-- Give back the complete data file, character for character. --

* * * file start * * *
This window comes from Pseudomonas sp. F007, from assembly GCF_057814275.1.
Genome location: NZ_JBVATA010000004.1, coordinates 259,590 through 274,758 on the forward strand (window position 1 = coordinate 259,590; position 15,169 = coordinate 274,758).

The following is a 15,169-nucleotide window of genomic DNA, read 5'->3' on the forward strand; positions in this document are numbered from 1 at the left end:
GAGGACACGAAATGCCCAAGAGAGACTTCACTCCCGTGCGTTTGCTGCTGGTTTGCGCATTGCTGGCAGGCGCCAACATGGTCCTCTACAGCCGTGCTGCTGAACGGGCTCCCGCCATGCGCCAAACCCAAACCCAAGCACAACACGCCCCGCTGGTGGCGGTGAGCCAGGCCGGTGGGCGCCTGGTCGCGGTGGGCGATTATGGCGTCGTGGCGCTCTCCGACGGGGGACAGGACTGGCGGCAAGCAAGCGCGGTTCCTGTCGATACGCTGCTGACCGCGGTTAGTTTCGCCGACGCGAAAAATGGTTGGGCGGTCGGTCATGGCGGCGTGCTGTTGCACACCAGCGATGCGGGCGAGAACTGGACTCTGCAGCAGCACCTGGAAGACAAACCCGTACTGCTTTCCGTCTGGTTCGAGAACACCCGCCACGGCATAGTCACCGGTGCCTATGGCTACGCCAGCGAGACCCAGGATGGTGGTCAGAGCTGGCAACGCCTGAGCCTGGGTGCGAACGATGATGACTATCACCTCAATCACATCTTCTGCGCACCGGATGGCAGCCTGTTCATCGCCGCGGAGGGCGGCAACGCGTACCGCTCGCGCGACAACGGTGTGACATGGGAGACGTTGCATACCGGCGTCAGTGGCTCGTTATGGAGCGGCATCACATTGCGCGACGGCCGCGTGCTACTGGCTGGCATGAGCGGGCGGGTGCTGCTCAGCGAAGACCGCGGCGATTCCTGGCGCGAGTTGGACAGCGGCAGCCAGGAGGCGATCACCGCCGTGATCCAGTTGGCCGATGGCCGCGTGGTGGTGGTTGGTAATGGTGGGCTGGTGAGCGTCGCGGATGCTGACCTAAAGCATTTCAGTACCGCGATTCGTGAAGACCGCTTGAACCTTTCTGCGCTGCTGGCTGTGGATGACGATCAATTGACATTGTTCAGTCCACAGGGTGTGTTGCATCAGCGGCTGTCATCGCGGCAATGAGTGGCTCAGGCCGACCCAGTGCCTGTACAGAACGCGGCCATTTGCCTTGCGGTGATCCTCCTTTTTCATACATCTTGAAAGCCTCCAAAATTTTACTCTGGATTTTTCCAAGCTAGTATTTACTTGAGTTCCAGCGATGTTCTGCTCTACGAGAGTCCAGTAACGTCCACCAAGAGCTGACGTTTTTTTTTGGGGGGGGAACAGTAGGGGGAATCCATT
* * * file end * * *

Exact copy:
This window comes from Pseudomonas sp. F007, from assembly GCF_057814275.1.
Genome location: NZ_JBVATA010000004.1, coordinates 259,590 through 274,758 on the forward strand (window position 1 = coordinate 259,590; position 15,169 = coordinate 274,758).

The following is a 15,169-nucleotide window of genomic DNA, read 5'->3' on the forward strand; positions in this document are numbered from 1 at the left end:
GAGGACACGAAATGCCCAAGAGAGACTTCACTCCCGTGCGTTTGCTGCTGGTTTGCGCATTGCTGGCAGGCGCCAACATGGTCCTCTACAGCCGTGCTGCTGAACGGGCTCCCGCCATGCGCCAAACCCAAACCCAAGCACAACACGCCCCGCTGGTGGCGGTGAGCCAGGCCGGTGGGCGCCTGGTCGCGGTGGGCGATTATGGCGTCGTGGCGCTCTCCGACGGGGGACAGGACTGGCGGCAAGCAAGCGCGGTTCCTGTCGATACGCTGCTGACCGCGGTTAGTTTCGCCGACGCGAAAAATGGTTGGGCGGTCGGTCATGGCGGCGTGCTGTTGCACACCAGCGATGCGGGCGAGAACTGGACTCTGCAGCAGCACCTGGAAGACAAACCCGTACTGCTTTCCGTCTGGTTCGAGAACACCCGCCACGGCATAGTCACCGGTGCCTATGGCTACGCCAGCGAGACCCAGGATGGTGGTCAGAGCTGGCAACGCCTGAGCCTGGGTGCGAACGATGATGACTATCACCTCAATCACATCTTCTGCGCACCGGATGGCAGCCTGTTCATCGCCGCGGAGGGCGGCAACGCGTACCGCTCGCGCGACAACGGTGTGACATGGGAGACGTTGCATACCGGCGTCAGTGGCTCGTTATGGAGCGGCATCACATTGCGCGACGGCCGCGTGCTACTGGCTGGCATGAGCGGGCGGGTGCTGCTCAGCGAAGACCGCGGCGATTCCTGGCGCGAGTTGGACAGCGGCAGCCAGGAGGCGATCACCGCCGTGATCCAGTTGGCCGATGGCCGCGTGGTGGTGGTTGGTAATGGTGGGCTGGTGAGCGTCGCGGATGCTGACCTAAAGCATTTCAGTACCGCGATTCGTGAAGACCGCTTGAACCTTTCTGCGCTGCTGGCTGTGGATGACGATCAATTGACATTGTTCAGTCCACAGGGTGTGTTGCATCAGCGGCTGTCATCGCGGCAATGAGTGGCTCAGGCCGACCCAGTGCCTGTACAGAACGCGGCCATTTGCCTTGCGGTGATCCTCCTTTTTCATACATCTTGAAAGCCTCCAAAATTTTACTCTGGATTTTTCCAAGCTAGTATTTACTTGAGTTCCAGCGATGTTCTGCTCTACGAGAGTCCAGTAACGTCCACCAAGAGCTGACGTTTTTTTTTGGGGGGGGAACAGTAGGGGGAATCCATT